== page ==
How long should I wait for double eyelid revision?


Hi, I’m 23 years old. I just did my eyelid surgery one week ago but I realize that the crease line is not my type at all. It is a round t bridge shape. I wanted my crease, a smooth, natural, t bridge shape from low to high.  I wonder if I can do the revision surgery at second week even though I wait for three months it’s still definitely not the shape I wanted. Can I get some advice?


Answer from Dr Amiya Prasad :

Thank you for your question, you submitted two photos and you state in your question that you had your surgery about one week ago, the Asian eyelid surgery. And you state in your question that you’re not happy with the way the crease looks, and you want to know if it is possible to revise the increase in the second week and that you state with certainty that if you were to wait three months that you would still need a revision because you want to have a certain look to your crease. Well I could certainly give you some guidance on this concern.

I’m a board-certified cosmetic surgeon and fellowship trained ocular facial plastic and reconstructive surgeon practicing in Manhattan and Long Island for over twenty years. And Asian eyelid surgery is an area of expertise. I do both primary and revision surgery for Asian islands, non-incisional and incisional. So I can certainly give you a perspective based on how we do our procedures and the process and I think that there is probably some room to allow for the procedure to heal before you draw this conclusion.

To begin with. When I do my evaluation for a patient. I always make that first decision is whether to do a non-incisional versus an incisional and then once we’ve decided the reason for doing one or the other, on the day of surgery, I spend a lot of time with my patient in terms of planning and drawing. And the patient looks at the drawing and looks at the effect because I basically just pushed a, use a little eyelid crease device as well or Q-tip to show what they can anticipate and so that there is clear communication of what the expectation is.

Now I always prepare my patient by telling them your eyelid is going to be swollen. It is very typical, from the eyelid margin to the crease, regardless of where you place that crease to become so swollen that it looks like the crease is very high and that it looks like a shape that is undesirable.

Eyelid incision and crease definition takes time to settle and it is not a usual for the true crease, as is intended during surgery to develop over the course of several months. So I give patients that heads up and anticipation. And I am pretty certain that your surgeon probably told you the same.

I think that by looking at swollen eyelids is very difficult to state definitively that you will need revision. I certainly would advise against doing revision in the second week and it’s clearly because essentially what can we accomplish by doing some kind of surgery in the second week when the tissue is so swollen. It is never desirable for a surgeon to work on swollen tissue that can be avoided.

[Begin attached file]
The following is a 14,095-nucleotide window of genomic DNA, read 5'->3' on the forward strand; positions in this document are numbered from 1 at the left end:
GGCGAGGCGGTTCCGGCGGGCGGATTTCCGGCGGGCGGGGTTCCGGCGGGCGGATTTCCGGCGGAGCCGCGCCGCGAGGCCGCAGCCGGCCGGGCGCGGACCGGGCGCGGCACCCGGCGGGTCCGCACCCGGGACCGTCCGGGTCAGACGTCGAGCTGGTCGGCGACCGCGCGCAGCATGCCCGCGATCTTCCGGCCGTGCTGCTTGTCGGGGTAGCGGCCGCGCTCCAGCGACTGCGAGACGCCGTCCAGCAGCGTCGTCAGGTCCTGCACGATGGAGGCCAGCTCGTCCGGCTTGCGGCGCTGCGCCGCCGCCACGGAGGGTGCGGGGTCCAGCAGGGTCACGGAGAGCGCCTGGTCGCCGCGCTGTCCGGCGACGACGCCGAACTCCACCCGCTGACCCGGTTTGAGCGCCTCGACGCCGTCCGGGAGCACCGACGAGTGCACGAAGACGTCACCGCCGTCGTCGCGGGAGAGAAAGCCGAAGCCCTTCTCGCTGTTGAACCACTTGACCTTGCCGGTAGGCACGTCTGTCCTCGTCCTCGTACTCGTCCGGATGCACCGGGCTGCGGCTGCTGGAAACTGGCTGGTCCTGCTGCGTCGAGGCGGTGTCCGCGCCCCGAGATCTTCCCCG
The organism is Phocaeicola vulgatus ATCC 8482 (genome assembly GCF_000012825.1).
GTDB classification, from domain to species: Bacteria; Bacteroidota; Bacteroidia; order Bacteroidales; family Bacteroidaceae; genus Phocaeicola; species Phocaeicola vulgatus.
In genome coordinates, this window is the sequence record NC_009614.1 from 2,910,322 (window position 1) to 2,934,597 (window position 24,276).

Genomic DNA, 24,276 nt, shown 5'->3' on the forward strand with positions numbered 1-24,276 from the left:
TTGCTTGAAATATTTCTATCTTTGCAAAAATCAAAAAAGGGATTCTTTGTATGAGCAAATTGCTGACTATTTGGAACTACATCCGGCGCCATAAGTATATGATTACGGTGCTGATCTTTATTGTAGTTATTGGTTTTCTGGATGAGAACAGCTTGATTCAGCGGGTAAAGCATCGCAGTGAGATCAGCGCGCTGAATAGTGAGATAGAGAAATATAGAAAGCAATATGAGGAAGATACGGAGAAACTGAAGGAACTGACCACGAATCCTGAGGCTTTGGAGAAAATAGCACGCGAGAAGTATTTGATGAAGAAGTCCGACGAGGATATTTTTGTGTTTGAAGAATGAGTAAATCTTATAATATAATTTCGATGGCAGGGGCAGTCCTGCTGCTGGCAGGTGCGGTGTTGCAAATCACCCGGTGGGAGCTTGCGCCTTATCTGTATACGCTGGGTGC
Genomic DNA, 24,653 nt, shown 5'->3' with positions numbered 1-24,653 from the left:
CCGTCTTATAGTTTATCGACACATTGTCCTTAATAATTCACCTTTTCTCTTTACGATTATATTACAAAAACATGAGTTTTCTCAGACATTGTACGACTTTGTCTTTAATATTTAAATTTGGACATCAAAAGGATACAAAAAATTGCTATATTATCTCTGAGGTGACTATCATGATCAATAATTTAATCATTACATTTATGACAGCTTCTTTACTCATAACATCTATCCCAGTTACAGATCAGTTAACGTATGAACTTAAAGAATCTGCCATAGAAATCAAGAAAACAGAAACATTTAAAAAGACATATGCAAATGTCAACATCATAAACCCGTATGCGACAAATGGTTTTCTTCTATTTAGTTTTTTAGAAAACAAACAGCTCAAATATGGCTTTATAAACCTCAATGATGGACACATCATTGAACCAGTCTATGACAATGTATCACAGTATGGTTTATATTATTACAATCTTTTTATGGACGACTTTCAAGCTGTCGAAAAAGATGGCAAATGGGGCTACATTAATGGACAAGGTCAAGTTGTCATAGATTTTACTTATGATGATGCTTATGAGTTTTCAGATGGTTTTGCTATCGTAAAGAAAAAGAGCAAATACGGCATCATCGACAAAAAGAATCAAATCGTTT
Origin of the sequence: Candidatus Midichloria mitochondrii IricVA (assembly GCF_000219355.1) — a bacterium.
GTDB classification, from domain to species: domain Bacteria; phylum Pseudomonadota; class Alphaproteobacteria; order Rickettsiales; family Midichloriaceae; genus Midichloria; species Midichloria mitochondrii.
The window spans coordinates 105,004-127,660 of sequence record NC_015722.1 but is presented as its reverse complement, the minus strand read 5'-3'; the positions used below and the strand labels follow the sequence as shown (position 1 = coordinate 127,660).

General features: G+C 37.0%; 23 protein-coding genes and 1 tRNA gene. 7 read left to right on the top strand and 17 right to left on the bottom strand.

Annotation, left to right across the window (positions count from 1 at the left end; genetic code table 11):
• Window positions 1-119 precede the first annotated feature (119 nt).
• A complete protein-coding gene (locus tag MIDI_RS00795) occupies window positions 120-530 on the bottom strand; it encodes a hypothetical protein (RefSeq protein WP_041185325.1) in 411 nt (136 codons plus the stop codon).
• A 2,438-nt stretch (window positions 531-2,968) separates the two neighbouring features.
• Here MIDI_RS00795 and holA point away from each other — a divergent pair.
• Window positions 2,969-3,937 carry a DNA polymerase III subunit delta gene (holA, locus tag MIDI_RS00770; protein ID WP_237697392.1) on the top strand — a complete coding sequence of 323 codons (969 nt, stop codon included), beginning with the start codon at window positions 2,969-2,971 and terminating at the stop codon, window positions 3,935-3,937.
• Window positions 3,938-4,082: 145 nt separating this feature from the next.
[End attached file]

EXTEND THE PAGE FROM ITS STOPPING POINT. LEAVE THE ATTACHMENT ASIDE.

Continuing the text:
So I think that for now you should speak to your doctor. Ask what are things going to look like as time goes on. I am pretty confident your doctor will say that everything was planned out according to your wishes, and that essentially you have to allow time to settle out.
With my patients I always tell them that certainly there’s always a possibility that there may be a need for revision surgery. That’s the nature of cosmetic surgery. Everything is soft tissue that we’re working with, and millimeters can make a difference and there should be always room for that as an option, but timing is very important.

So I think that if you had this similar type of experience with your doctor. Where before surgery everything was measured, discussed, planned, drawn and you looked at the plan and the drawing and you saw that this was what you wanted to do, then I am confident that an experienced cosmetic surgeon who performs Asian eyelid surgery with some consistency will likely be able to deliver the type of results that you were expecting.

So I don’t think you need to just draw this conclusion or prediction that you will need absolutely revision surgery. First communicate with your doctor. Learn what is going on and what to expect review what the plan was, and as your follow-ups occur. I think you’ll see as the swelling comes down chances are you’ll get closer to what you had expected, and you may feel a little but more confident in the final outcome. But again, I would not advise revision surgery in the second week. So I hope that was helpful, I wish you the best of luck.